The Testaments of Honour Historical Archive was created in 1999 to chronicle on digital video first-hand accounts of WW2 veterans in Canada. We believe that these remarkable first-person testaments provide a richer, deeper understanding of Canadian history. It’s not just what these veterans had to say about their experiences, but the way in which they said it and what their faces reveal. We believe there is no more compelling way to connect with this history than to have its participants and witnesses talk to us and say, “This is what happened to me.”
Almost all of them are gone now. But through the Testaments Archive, these men and women will continue to connect with future generations, and share their experiences as first-hand witnesses of World War 2 as it erupted around them. Even for those with only a modest interest in those years, there are so many wonderful stories of young men and young women here, all too frequently growing up very young and very fast. There is much more to be discovered here than a record of names, places, dates, and numbers. These are up close and personal accounts of events that changed the world. Theirs is the singular ‘stuff’ of everyday lives that formed the fabric of our history. Welcome.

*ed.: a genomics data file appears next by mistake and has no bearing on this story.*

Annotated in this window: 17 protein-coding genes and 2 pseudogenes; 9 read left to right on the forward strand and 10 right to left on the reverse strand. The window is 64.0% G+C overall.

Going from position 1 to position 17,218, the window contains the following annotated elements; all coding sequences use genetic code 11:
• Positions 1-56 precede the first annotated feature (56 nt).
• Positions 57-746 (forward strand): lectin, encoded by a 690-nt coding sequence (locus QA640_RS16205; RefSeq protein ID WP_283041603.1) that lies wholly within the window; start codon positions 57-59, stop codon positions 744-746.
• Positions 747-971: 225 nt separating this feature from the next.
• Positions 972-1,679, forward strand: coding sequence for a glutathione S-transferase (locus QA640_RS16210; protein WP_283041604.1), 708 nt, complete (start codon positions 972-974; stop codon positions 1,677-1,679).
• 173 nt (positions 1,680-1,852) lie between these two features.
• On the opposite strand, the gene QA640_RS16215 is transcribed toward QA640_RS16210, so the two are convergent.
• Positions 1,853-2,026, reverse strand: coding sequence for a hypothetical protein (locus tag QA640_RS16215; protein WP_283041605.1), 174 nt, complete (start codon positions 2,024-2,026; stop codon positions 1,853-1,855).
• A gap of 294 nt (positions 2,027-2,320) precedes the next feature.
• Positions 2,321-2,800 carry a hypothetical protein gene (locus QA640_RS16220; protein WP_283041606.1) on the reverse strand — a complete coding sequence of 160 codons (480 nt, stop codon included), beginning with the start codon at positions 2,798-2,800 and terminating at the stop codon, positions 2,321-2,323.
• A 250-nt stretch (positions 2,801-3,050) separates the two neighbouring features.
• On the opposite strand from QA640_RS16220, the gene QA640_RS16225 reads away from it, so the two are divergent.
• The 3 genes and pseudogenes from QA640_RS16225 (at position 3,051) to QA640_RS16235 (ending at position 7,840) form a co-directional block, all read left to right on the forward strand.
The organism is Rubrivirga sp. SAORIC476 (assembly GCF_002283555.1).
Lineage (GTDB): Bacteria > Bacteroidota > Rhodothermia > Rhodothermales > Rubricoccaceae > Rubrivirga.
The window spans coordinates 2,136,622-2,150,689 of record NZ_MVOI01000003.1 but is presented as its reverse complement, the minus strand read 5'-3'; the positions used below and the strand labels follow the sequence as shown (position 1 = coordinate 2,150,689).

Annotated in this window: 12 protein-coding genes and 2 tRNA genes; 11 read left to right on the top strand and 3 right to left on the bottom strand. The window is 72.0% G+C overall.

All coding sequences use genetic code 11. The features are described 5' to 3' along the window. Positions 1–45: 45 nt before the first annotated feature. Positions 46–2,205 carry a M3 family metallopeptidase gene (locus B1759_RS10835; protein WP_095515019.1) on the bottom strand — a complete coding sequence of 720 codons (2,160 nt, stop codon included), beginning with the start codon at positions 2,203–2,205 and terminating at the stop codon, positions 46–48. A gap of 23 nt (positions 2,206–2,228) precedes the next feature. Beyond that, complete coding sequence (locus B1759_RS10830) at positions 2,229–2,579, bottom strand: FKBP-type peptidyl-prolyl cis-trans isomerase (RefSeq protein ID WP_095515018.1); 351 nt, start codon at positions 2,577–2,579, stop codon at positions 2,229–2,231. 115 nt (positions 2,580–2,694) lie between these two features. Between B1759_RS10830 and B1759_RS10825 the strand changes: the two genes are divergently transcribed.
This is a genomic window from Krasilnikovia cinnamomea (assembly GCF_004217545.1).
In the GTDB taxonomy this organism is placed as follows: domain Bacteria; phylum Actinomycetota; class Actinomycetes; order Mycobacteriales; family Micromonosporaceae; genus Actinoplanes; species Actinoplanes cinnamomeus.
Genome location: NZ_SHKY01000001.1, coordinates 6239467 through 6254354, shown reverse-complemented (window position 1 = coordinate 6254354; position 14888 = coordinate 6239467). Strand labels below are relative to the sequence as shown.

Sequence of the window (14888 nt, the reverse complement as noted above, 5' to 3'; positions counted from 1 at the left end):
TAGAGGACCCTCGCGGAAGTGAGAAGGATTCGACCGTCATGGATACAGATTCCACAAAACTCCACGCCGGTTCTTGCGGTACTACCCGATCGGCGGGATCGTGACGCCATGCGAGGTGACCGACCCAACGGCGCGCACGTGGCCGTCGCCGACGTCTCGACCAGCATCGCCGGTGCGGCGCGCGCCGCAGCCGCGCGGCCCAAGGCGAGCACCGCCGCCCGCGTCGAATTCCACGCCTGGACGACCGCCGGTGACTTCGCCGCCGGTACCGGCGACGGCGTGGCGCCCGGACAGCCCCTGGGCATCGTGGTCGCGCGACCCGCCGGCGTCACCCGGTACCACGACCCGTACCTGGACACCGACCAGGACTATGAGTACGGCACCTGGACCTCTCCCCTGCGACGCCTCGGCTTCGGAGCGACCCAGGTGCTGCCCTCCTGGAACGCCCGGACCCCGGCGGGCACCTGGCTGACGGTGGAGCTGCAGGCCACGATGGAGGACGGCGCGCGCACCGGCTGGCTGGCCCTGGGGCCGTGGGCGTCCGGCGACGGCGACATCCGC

Unremarkable: A Good Place to Start
Published on Remembrance Day, November 11, 2015, and one of the most astonishing stories from the Testaments of Honour Archive. Here is a short passage from the book:
"If John accepted, he could never talk about any assignment he was given, nor could he speak of, or in any way acknowledge, the existence of the Network with anyone but his Uncle Adrian. What’s more, he would be accountable and on call for the rest of his life.
The work would never be particularly easy. There would always be danger and there would be no medals or decorations. The only reward was the assignments themselves. If no-one was aware of him, or what he had done, then he had succeeded. In that regard, the work was the definition of thankless.
There would come a time, as there inevitably did in all intelligence work, when John would be asked to take an assignment that he did not want. But refusal was not an option. Volunteering meant there was no turning back."
This is the story of John ‘Scruffy’ Weir, a key figure in WWII’s Great Escape, and a most 'unremarkable' man.